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Strange sounds from a distant star.

I still remember getting the Sound + Vision box set* for Christmas in 1989, a precursor to a large reissue project centered around David Bowie. And it was a glorious collection of Bowie tracks—some popular, many rare—held on a bunch of cassette tapes.

Yup, cassettes. I didn’t make the leap to CDs for another few years. They were so much more expensive, and that didn’t even take into account how much you had to shell out for the CD player itself! Plus, it would be quite a few more years before CDs went mobile via the Discman.

But I digress.

I spent the next couple of years waiting eagerly for the next batch of Ryko reissues of Bowie's catalog from the ‘60s and ‘70s. Before then his earlier stuff was pretty hard to find since it had been out of print. So I had to make do with cobbled together mixtures and the occasional vinyl find. I was finally Abe to enjoy his catalog in all it’s glory!

Most of the reissues had bonus tracks. And I admit when a number of them would be released on the same day I’d go after the ones with the most tracks. Money was tight so choices had to be made! Sometimes it would take months to get my reissue collection up to date! But these were also the days where one would consume a single album over the course of weeks, playing it over and over again until it’s grooves became part of your DNA and coursed through your body, headily rushing through your blood, bypassing your head and going straight for your heart.

Years later I would obsessively collect all the Ryko reissues on CD, not ever even considering that at some time they too would become out of print.** Some Bowie fans complain about the sound quality on them but I don’t mind it. Sure, somewhat confusingly, the original RCA CDs have a warmer sound than the Ryko ones but it’s really not that much of a difference.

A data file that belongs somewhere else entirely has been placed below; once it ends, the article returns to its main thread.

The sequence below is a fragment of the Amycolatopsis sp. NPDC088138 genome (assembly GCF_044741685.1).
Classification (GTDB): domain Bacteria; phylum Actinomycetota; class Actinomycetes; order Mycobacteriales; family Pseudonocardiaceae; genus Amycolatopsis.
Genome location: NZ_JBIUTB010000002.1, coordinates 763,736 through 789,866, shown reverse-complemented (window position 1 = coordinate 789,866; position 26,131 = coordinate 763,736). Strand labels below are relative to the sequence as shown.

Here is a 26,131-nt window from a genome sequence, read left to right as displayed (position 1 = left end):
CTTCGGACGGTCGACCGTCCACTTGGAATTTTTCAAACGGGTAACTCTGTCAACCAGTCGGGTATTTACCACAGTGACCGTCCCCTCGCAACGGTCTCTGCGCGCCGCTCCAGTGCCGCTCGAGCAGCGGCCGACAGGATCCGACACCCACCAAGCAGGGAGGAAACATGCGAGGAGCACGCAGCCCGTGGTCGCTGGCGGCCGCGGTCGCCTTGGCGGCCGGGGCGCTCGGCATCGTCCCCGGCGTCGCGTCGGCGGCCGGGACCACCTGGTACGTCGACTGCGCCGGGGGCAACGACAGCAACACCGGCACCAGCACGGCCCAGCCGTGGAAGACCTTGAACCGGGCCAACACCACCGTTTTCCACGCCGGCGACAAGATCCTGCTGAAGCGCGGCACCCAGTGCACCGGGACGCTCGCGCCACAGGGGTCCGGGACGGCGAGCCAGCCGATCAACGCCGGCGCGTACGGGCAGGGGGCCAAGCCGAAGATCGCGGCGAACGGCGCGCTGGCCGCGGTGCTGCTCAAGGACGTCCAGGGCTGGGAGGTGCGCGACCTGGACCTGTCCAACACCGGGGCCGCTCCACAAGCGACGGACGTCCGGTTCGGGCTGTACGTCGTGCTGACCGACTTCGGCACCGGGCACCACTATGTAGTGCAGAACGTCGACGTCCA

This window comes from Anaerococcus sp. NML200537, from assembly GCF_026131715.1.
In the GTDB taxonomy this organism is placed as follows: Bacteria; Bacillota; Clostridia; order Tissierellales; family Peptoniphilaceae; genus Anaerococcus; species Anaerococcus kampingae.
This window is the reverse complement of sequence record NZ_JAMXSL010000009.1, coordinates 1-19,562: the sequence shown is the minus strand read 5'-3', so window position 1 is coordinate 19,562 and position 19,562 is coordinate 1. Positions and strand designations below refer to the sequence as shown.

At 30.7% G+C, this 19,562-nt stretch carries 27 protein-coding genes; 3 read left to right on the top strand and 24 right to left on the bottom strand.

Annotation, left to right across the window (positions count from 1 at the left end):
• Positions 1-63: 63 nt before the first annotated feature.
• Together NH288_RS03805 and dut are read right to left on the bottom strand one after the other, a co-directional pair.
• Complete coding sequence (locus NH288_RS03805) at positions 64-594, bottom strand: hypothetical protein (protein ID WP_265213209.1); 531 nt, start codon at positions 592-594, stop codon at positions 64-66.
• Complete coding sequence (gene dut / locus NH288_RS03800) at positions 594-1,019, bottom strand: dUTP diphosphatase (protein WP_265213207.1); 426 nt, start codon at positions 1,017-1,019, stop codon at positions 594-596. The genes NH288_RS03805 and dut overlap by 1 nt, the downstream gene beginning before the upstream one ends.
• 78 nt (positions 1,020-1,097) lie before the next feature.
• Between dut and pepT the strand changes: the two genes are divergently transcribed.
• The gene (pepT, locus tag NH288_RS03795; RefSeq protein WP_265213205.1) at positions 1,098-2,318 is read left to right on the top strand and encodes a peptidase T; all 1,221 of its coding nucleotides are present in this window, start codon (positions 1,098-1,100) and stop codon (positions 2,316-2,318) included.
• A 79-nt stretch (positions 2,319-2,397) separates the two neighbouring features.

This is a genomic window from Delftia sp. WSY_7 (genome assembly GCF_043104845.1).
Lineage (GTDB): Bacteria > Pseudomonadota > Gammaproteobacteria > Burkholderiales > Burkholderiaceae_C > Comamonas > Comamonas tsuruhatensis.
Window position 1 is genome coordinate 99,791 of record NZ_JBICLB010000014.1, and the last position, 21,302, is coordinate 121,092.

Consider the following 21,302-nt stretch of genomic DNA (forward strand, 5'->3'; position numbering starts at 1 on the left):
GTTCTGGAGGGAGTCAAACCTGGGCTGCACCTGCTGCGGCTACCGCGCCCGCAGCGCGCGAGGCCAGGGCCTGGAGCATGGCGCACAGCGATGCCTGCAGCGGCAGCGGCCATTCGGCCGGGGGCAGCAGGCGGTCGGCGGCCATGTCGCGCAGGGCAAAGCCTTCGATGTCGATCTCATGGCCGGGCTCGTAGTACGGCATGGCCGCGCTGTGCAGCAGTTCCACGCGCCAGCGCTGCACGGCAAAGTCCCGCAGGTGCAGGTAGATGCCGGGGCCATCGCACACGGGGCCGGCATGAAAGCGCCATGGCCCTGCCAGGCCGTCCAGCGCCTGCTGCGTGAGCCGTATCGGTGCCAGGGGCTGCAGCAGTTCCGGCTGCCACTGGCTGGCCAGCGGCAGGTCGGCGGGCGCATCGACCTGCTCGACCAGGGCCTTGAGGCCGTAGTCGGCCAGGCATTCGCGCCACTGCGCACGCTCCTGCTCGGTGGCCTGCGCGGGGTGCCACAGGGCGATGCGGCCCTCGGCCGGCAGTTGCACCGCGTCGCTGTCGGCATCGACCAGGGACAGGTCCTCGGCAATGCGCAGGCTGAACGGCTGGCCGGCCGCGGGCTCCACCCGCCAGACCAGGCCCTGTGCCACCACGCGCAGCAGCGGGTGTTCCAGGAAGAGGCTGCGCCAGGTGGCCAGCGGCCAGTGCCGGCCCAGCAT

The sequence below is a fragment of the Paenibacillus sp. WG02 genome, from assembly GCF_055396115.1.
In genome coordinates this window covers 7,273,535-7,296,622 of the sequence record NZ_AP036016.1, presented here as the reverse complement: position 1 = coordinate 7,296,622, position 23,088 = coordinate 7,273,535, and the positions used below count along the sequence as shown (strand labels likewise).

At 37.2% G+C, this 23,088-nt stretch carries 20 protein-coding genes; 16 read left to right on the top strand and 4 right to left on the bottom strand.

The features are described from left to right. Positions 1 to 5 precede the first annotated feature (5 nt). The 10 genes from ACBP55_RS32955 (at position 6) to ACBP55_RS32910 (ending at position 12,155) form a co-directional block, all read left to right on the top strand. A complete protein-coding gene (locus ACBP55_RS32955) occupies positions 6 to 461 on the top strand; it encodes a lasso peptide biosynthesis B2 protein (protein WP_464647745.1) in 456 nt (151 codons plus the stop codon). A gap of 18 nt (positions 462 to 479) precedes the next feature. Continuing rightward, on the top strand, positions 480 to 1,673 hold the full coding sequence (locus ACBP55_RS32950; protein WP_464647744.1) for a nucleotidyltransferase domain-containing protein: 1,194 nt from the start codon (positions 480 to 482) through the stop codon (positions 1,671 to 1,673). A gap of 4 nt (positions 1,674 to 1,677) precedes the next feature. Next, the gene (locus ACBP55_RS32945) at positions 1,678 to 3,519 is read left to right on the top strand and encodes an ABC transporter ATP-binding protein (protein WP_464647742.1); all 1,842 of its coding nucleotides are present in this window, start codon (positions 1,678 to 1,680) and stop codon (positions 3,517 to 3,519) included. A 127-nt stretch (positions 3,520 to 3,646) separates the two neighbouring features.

Photo via VTGdallas
A couple years ago I realized these CDs were getting pretty beaten up from the bajillion times they had been played so I ripped them into lustrous 160 kbps M4As.*** And then because I am an obsessive I took all the bonus tracks and assembled them into a single compilation—even going so far as to create unique digital art for it—which I saved down to a hard drive and then forgot about.

I rediscovered this arrangement of tracks last night and spent all morning today listening to it. It has the effect of creating a discography from an alternate Bowie universe when you consume them all together. Some of the hits are there, but instead of "Ziggy Stardust"stomping all around it’s a folky ballad, and “John, I’m Only Dancing” loses its glittery snobbery and gets a disco remake. The songs span from 1969 through 1980 and when taken all at once really does create a wonderful experience that feels like it’s being piped in from another universe.

It’s been a nice way to lose myself in a reconstruction that allows me to experience the music in a way that’s a little foreign.**** I think I need to try and find time to do stuff like that more often since it really helps soothe and center me.

A tiny sonic oasis in troubling times, if you will.

*EMI updated the Sound + Vision set in 2003 to bring it up-to-date through the late ‘90s. It was interesting but the original collection will always be my favorite.

**I can’t tell you the number of times I’ve re-bought the Bowie catalog when something gets reissued or remastered or remixed or resequenced or…

***Don’t judge the lower bitrate. Space was at a premium on my iPod at the time!

****Sometimes I can get this effect by throwing the whole Bowie library into a playlist and hitting shuffle. But this was even more interesting because by playing these outtakes and rare tracks in chronological order it really did feel like they were telling a story.

This post first appeared on Tankboy, please read the originial post: here

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Strange sounds from a distant star.


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